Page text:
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Postpartum Family Planning

Kneeling woman checks newborn wrapped in cloth and lying on floor

Female community health volunteer (FCHV) examines newborn during home visit

ACCESS-FP is designed to complement the ACCESS Program through the promotion and scale up of postpartum family planning (PPFP) using community and clinic-based approaches suitable for low-resource settings.

The ACCESS Program works to expand coverage, access and use of key maternal and newborn health services across a continuum of care from the household to the hospital. ACCESS-FP promotes the integration of family planning throughout this continuum of care to ensure that information and services are provided in a coordinated, convenient manner. For instance, the most critical time for activities aimed at reducing maternal and newborn mortality is during birth and the first 3 days of life. This immediate postpartum period is also an ideal time to discuss the use of exclusive breastfeeding as a contraceptive method, future fertility and birth spacing or limiting intentions, and appropriate family planning methods.

In recognition of the need to ensure access to family planning beyond the traditional end of the six-week postpartum period, ACCESS-FP activities extend a full year post-birth to ensure that the reproductive health needs of the mother, as well as the health care needs of the infant, are fully met.

ACCESS-FP works to strengthen and expand the following priority areas:

  • National maternal and newborn policies and strategies to ensure the inclusion of family planning in the development of essential packages of care;
  • Curricula, standards and guidelines for preservice education, in-service training and service delivery to include postpartum information including return to fertility, birth spacing and the full range of family planning methods;
  • Behavior change communication strategies to educate and support birth spacing and family planning, including exclusive breastfeeding and LAM;
  • Facility and community approaches for integrating family planning messages and services with antenatal care, safe delivery, essential newborn care, postpartum care for the mother and newborn, and essential child care; and
  • Reaching underserved pregnant and postpartum women, including married adolescents, those in the poorest economic quintiles, and HIV+ women, with information and services on birth spacing and family planning.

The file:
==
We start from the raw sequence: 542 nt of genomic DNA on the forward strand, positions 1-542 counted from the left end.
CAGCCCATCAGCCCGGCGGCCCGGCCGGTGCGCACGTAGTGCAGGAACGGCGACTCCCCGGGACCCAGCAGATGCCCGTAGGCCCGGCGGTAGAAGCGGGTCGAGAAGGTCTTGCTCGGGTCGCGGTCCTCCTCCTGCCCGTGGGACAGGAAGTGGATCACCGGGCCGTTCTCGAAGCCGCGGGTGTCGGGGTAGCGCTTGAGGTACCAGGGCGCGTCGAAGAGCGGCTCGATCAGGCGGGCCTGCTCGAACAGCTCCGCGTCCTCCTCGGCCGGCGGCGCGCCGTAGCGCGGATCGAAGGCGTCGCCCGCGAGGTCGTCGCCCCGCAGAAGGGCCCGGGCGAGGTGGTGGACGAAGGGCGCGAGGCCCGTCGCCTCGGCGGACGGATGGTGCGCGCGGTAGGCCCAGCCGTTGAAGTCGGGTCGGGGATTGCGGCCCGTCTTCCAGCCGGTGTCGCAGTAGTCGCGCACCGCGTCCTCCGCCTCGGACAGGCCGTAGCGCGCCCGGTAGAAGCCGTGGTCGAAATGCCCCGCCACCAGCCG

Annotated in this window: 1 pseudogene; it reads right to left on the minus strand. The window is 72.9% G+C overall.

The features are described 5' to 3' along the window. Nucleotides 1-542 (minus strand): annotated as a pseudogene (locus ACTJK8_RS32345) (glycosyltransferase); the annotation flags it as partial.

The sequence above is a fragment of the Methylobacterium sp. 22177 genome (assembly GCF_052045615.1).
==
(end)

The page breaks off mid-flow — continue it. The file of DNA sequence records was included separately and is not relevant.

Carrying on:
There are multiple opportunities to provide birth spacing and family planning information and services in the context of maternal, infant and child health care services. These opportunities include antenatal care, early postpartum and extended postpartum visits, as well as immunization and well child care.

For HIV positive women—whether enrolled in a program aimed at the prevention of mother to child transmission of HIV/AIDS or not—there are special needs for counseling about exclusive breastfeeding and abrupt weaning that affect women’s return to fertility. Prevention programs have an additional need to provide ongoing care and support to the mother and infant during the postpartum period, both to support exclusive breastfeeding and for follow-up testing and treatment. ACCESS-FP, with its focus on the extended postpartum period, works with these programs to build or strengthen postpartum follow-up services for mother and infant.

No Missed Opportunities

ACCESS-FP is uniquely positioned to effectively work with facilities on a no-missed opportunity concept. This ensures that all women who attend antenatal care, deliver in a facility, are referred for emergency care services, or come for postnatal services (which traditionally focus on the infant) have the necessary information about birth spacing and family planning and services.

In light of the fact that most women in the developing world do not give birth in health facilities, ACCESS-FP builds on any initial point of contact—either facility or community-based—for linking follow-up PPFP services.

Learning about What Works

As with many programs that work toward integrated services, it is sometimes necessary to test and adapt approaches to ensure their viability. To accomplish this, ACCESS-FP collaborates with researchers to design and document both educational messages and service approaches to integrate PPFP into ongoing maternal, newborn, infant and child health services.

Scaling Up

ACCESS-FP promotes and scales up successful family planning practices through human resource management, standards-based management and performance quality improvement mechanisms, and collaboration and partnerships. These approaches empower communities to be active users of health care and active participants in planning services.

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